Think also about your avatars, are they logos, photos cartoonified versions of your photo? Think about where you are (Facebook, MySpace, Bebo, Xing, LinkedIn, Ecademy, etc) is this where your customers, partners, or audience are? More importantly, is it where they expect to see you?

Most of the companies that do business with Universities are medium sized or large companies, they’re typically not start-ups. So while start-up and new media parties are great fun (and they are), they weren’t that relevant for my role back in 2002-2005. What was relevant was industry networking events, and regional networking events where the middle and senior engineers and Directors would go to find out about research, funding, and opportunities for their company. Being sympathetic meant asking about their business processes, technical challenges and opportunities they weren’t able to capitalise on just yet.

These days I’d be checking out the LinkedIn groups from Aerospace & and major primes, I’d also be signed up to the forums from the West of England Aerospace Forum (our regional membership organisation for this sector). I’d also explore Ning and some of the other less well known social media platforms to find the niche networks.

That’s how I established a rapport with the MD of Messier-Dowty Services, at an event where the interesting companies were. Messier-Dowty Services had a huge¬†opportunity¬†in the coming need for through life capturing of service data on every component in an aircraft’s landing gear, and a huge challenge because a single landing gear can have thousands of components and hundreds of sub-systems; all of which are being moved between individual landing gear, different aircraft, and many operators throughout their¬†serviceable¬†life. With even my limited database architecture experience it wasn’t hard to sympathise with that opportunity/headache.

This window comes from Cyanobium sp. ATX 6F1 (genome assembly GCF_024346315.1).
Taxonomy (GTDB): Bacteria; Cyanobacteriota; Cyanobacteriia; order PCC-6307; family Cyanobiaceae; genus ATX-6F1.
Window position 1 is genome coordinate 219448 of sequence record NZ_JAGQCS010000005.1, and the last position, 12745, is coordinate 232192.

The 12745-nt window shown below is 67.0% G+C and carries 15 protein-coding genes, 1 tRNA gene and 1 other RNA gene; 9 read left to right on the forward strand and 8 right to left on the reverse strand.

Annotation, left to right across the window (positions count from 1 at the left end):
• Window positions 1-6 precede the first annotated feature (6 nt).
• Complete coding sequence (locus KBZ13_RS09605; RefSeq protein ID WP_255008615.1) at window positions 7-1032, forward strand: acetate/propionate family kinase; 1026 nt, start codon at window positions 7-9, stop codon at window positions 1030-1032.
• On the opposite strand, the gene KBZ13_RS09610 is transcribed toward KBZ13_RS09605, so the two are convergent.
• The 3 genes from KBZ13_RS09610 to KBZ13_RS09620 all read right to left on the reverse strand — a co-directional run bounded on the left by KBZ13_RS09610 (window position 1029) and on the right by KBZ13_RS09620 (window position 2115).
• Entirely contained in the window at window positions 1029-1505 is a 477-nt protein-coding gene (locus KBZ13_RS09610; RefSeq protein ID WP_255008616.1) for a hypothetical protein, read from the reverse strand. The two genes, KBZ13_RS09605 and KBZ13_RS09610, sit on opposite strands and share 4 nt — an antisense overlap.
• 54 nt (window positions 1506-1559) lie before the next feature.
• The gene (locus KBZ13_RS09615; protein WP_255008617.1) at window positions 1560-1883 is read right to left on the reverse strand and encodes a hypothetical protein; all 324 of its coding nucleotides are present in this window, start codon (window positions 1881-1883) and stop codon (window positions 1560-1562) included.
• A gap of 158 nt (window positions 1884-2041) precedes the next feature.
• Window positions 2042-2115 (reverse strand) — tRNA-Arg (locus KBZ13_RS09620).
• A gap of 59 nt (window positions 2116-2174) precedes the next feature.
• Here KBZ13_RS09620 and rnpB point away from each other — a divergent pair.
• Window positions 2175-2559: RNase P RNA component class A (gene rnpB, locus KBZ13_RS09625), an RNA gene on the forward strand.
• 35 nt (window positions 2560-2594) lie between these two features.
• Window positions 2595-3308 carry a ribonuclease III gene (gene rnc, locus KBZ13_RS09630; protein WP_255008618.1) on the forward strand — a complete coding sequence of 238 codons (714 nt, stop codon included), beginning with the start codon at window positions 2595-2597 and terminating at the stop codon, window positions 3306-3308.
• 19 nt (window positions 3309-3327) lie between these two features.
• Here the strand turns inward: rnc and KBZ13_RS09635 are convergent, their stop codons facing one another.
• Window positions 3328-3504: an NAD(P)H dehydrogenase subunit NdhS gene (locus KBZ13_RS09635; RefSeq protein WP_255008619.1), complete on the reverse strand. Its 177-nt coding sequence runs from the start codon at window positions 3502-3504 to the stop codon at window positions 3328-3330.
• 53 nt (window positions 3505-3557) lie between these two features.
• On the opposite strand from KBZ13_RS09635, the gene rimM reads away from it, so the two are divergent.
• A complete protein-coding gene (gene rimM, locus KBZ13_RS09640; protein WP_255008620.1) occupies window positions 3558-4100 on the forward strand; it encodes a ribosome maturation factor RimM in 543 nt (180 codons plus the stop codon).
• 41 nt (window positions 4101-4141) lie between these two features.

Having established some rapport I was able to arrange some follow up meetings to understand their needs, demonstrate that understanding by developing an outline project idea and then recommend a great academic and funding source, and closing a circa £100k project between them and the University.

Once you established some element of Rapport, you can begin to build your Understanding of the person’s needs.

Oct 04

Social Media; what is it good for?

Specifically, how can we build business value using social media in all its forms.

Lots of smart folk have been discussing the business models (esp Alan Patrick, Seth Godin, Fred Wilson, and Sean Park) and the use of social media (esp danah boyd, Chris Brogan,¬†Tara Hunt, and our own Nigel Legg), you could even check out my GReader shared stream or Friendfeed to see who I’ve been reading in particular.

This particular post was triggered by two events here in Bristol. The first was the launch of the Brrism Social Media Cafe, the second was a local Federation of Small Business event. Both were good in that they were fundamentally starting from outside the echo-chamber.

As a lapsed academic with a research background in systems theory, business processes and change management I think I have a useful perspective to consider these new tools. I’m also not promoting my own business solution so perhaps offer a degree of ‘independence’. I’m lucky in that I have the freedom to experiment and to try and span organisational & industry boundaries to figure out how these tools can be used.

And they are just tools. This may be heretical, but despite all the Gen-Y / Digital Native stuff, I don’t think social media is re-wiring our brains. That probably last took place around 60,000 years ago and even if it is taking place now, its a process that’ll take several biological generations (rather than internet generations which can take place over a weekend).

Any sufficiently advanced technology is indistinguishable from magic. Arthur C Clarke, Profiles of the Future, 1973, Ref. Wikipedia

Yes, the technology is remarkable, even amazing and close enough to Arthur C Clarke’s description of ‘magic’ as to be the best description in most circumstances. Even the humble SMS, when you actually try to break it down to fundmental processes, software and hardware, is magic.

So what can we do with this ‘magic’?

There was definitely more understanding of the community building potential for social media tools at the Brrism event (even the ‘money’ group spent most time talking about community & method rather than purpose) while the FSB folks were still making the leap from social media as a ‘free’ version of traditional marketing. However, all the talk about community, social, conversation, and similar terms took me back to a Young IoD event I went to a couple of years ago.

The speaker was Nick Drake-Knight and he has a very clear sales process. Nick advocated RapportUnderstandDemonstrateRecommend – Close. I think this provides an excellent strategy for social media usage in business, actually its a great strategy for being social in business. Over the next few days post my thoughts on how to do this and relating to real experiences that I’ve had.